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Academic Highlights: Panic Disorder: Making Clinical Sense of the Latest Research

J Clin Psychiatry 1997;58:127-134

In his opening remarks, Jonathan R. T. Davidson, M.D., noted that the concept of quality of life—“the impact of illnesses on everyday life, everyday functioning, personal contentment, and health-seeking behaviors”—has only recently received recognition as an important consideration in the treatment of all anxiety disorders, including panic disorder.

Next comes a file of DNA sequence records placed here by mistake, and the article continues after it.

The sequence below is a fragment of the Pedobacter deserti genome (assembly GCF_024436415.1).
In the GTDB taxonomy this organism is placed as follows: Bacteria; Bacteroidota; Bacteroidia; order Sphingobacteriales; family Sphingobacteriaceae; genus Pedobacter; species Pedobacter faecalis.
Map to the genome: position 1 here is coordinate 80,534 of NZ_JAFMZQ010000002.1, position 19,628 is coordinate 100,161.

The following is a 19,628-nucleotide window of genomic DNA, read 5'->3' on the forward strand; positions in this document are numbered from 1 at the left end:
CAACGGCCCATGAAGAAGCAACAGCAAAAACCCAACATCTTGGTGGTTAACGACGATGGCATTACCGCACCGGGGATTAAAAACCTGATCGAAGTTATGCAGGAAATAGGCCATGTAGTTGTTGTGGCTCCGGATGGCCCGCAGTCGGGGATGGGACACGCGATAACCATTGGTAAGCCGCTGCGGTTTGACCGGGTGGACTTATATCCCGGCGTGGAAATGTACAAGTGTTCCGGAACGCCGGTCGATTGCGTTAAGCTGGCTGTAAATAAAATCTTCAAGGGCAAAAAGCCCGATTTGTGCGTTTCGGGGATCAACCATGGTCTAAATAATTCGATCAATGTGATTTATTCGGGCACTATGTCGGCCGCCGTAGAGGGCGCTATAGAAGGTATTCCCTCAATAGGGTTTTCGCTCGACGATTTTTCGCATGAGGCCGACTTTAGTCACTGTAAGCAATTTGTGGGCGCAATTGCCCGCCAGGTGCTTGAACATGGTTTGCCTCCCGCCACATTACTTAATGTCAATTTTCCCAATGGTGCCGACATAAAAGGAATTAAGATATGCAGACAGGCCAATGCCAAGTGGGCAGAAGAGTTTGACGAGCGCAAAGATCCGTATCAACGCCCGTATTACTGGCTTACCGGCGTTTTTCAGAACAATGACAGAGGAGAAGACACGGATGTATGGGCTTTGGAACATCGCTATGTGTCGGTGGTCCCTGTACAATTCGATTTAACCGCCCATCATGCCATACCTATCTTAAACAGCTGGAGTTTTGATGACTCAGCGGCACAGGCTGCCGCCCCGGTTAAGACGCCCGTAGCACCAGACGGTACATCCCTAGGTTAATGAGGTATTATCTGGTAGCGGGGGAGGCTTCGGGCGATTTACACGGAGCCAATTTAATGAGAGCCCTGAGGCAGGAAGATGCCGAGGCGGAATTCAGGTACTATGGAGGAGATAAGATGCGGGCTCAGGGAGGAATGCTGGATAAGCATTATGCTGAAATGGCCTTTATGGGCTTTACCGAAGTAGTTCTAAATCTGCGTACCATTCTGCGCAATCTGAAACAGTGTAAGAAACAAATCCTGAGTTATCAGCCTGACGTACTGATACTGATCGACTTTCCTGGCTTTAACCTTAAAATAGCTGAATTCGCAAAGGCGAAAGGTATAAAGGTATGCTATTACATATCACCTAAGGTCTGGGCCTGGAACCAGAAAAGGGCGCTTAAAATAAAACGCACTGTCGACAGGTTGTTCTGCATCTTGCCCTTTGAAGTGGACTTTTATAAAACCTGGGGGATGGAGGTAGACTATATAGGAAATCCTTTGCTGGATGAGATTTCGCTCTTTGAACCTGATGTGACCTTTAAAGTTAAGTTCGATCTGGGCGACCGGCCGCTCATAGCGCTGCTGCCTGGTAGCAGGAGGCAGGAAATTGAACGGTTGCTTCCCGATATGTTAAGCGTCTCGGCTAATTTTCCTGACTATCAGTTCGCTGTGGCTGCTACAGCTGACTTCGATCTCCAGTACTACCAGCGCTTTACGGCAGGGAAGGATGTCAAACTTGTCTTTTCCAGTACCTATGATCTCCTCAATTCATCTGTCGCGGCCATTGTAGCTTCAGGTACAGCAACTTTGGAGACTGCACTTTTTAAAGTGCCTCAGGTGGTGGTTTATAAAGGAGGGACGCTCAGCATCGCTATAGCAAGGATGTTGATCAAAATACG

According to Dr. Davidson, quality of life is generally measured in three separate domains: personal happiness, which may be assessed in part by examining the patient’s relationships and tendencies toward substance abuse and suicide attempts; role functioning, which includes work and family adjustment and the pursuit of social and leisure activities; and health status, which encompasses the patient’s use of medical resources and limitations on functioning. He stressed that all three domains must be addressed when evaluating the impact of treatment on quality of life in panic disorder.